The Welfare Issue
Looking after those who are genuinely in need is the hallmark of a compassionate society. It is a responsibility the Government takes seriously, but we think we can do better.
At the moment we have a system which creates long-term welfare dependency and is open to abuse. The changes the Government has proposed will address these two key issues by switching the focus towards investing in job seekers and cracking down on welfare fraud.
We believe that if people are able to work then they should either be in employment or looking to be. We would create a new benefit type called ‘Jobseeker Support’ which would carry work expectations according to an individual beneficiary’s circumstance.
Sole parents will also face some changes. If a sole parents’ youngest child is between five and 14 the expectation would be that they could undertake part-time work. Those with children aged 14 and over would be supported through the ‘Jobseeker Support’.
There are of course people who do need continued Government support and cannot work - that assistance will be maintained under the new ‘Supported Living Payment’ which will take the place of the current Invalids Benefit and the DPB paid to those caring for the sick and infirm.
It is expected that these changes and the ones already made would result in 66,000 fewer people on welfare by 2016 and another 11,000 working part-time. These changes represent savings of $1 billion.
The Government’s welfare reform also intends to crack down on benefit fraud. Those who lie, cheat and steal from the current system suck resources from others genuinely in need. We want to increase the amount of data-matching between government agencies to help identify when those applying for benefits are lying about their income or identity.
Better Health for Children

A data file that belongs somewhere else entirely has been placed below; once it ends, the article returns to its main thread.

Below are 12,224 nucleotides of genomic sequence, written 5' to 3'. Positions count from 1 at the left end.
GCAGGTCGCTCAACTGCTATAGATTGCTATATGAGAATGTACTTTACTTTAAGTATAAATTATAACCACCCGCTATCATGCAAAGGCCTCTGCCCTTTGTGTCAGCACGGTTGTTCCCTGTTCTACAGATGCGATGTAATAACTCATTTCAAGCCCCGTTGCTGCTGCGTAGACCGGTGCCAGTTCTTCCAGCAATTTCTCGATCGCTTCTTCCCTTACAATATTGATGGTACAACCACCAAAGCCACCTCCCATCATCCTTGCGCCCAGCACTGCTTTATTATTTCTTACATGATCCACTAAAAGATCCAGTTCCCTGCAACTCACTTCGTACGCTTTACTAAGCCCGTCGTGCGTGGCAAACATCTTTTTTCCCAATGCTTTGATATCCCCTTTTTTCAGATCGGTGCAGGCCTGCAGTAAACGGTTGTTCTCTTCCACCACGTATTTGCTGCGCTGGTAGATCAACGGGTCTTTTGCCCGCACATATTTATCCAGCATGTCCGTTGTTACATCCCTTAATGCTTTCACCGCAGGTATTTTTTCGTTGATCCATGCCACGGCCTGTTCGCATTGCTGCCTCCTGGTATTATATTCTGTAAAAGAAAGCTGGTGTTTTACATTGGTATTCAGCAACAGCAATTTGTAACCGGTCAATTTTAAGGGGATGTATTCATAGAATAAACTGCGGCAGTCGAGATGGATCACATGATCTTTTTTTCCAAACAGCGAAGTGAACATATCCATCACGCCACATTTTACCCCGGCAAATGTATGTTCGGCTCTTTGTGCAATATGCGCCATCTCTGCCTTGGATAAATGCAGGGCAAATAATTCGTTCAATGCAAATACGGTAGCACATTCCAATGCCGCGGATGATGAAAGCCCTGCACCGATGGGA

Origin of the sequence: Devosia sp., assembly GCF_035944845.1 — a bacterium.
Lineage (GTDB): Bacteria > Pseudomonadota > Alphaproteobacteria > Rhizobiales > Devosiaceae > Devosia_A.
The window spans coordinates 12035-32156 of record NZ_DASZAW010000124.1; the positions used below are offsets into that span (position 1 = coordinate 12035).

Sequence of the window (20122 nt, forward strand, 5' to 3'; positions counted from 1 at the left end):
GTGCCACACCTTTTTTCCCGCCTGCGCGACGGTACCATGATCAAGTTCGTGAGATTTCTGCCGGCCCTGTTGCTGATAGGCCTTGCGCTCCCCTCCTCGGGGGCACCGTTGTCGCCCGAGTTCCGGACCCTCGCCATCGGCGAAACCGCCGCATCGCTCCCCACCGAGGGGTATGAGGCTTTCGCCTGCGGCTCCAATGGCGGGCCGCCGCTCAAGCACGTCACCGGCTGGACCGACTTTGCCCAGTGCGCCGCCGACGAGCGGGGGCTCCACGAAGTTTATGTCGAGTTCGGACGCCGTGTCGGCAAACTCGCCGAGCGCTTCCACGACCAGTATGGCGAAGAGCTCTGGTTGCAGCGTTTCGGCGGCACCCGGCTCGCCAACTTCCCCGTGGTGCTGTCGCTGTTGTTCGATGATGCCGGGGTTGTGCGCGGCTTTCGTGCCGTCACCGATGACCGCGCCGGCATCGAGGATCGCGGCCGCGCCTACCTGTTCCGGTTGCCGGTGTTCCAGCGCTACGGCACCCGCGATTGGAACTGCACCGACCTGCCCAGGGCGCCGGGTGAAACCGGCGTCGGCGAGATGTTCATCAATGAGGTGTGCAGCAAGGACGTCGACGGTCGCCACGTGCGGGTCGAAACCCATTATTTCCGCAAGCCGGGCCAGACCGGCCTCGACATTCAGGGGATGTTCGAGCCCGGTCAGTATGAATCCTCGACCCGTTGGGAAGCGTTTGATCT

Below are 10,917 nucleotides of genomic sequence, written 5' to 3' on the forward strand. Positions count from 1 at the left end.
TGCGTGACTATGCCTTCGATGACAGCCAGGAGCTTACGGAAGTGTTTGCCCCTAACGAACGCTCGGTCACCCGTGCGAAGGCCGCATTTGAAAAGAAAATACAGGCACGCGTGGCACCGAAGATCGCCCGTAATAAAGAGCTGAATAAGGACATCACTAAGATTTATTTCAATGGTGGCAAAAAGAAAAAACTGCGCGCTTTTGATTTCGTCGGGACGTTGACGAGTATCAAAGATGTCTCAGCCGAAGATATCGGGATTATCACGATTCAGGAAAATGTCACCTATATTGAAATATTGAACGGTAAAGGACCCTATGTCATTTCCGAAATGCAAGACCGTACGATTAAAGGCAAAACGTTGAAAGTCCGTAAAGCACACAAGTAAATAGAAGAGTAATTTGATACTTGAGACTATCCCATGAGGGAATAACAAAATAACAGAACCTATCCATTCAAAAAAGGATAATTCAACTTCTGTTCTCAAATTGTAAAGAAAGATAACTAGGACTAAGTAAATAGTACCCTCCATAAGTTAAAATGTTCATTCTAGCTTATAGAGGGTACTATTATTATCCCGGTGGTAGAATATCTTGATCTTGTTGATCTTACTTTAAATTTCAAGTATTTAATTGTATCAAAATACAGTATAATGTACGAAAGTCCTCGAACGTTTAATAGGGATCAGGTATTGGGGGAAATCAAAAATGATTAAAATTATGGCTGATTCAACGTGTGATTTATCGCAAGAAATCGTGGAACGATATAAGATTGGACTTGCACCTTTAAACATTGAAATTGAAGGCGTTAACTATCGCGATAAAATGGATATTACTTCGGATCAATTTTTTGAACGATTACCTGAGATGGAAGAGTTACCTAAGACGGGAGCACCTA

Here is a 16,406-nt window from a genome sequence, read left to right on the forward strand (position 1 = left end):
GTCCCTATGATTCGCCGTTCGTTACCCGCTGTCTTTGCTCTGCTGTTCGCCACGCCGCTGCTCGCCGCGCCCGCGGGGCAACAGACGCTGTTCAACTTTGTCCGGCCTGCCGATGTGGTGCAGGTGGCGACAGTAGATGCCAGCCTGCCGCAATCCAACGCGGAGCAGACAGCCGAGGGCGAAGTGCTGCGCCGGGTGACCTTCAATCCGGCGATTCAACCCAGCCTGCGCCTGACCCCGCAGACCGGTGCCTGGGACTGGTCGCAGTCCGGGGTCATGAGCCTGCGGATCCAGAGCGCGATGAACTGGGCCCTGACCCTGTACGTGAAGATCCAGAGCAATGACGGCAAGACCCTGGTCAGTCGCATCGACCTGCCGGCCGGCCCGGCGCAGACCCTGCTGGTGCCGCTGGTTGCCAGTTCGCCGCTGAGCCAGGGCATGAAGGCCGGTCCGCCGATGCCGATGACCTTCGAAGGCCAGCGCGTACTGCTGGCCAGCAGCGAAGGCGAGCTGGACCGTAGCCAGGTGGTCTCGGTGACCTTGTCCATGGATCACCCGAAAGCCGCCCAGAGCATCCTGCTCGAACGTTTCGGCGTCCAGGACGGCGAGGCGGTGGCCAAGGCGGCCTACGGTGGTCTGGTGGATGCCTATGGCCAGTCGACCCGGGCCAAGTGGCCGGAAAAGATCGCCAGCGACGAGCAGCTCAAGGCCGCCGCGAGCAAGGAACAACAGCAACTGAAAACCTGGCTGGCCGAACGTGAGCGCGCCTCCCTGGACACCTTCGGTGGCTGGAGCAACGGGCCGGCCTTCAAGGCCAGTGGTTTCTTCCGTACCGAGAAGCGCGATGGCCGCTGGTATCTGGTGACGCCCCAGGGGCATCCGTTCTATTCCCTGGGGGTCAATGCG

As a Government we have had some great success improving the health care New Zealanders enjoy. One achievement in particular has been increasing the care for our youngsters. We have increased funding for maternity services and provided more support for first time mothers. We put an extra $9 million into the Zero Fees for Under Sixes programme and reached record levels of immunisation for under two’s. But we want to do more.
As an infant grows they start to lose the immunity they have built up from their mothers, this means that in the early months of life we are more vulnerable to infections. Early vaccination is the key to boosting a child’s immune system to react quickly. We want to set a new goal of having 95 per cent of eight-month-olds fully immunised with three vaccinations by 2014.
But that is not all, the Government would like to ensure that all children are enrolled with a GP, WellChild, or Tamariki Ora provider at birth and we would extend the Zero Fees for Under Sixes programme to cover after-hours care. We also have a plan to roll out a $12 million rheumatic fever programme which will target this disease in vulnerable communities.
A good healthy start to life sets us up for better things and I believe that it is the least we owe to our next generation. I am pleased to see that the focus on caring for our children’s health will only increase in the future.
Referendum Brief – Preferential Voting
Today I am looking at the Preferential Voting system (PV) as part of my continuing updates on the referendum’s alternatives to MMP.
Under PV the country would be divided into 120 Electorates and you would get one vote – for your preferred Electorate MP. There would be no list MPs and Parliament is made up only of candidates who won their electorate’s support.
Like ‘Single Transferable Vote’, you would be asked to rank your preferred candidates from ‘1’ down and your vote may be transferred. To be elected, a candidate must reach the threshold of 50 per cent of votes. If no candidate has done this after the first preference votes are counted, then the candidate with the least votes will be eliminated. Their votes are then redistributed based on second preferences. This will repeat until one candidate does get over 50 per cent.
Under PV the larger parties often have a greater percentage of seats in Parliament than they received in first preference votes. Minor parties will also find it more difficult to gain representation and as a result it is likely the winning party would be able to govern alone.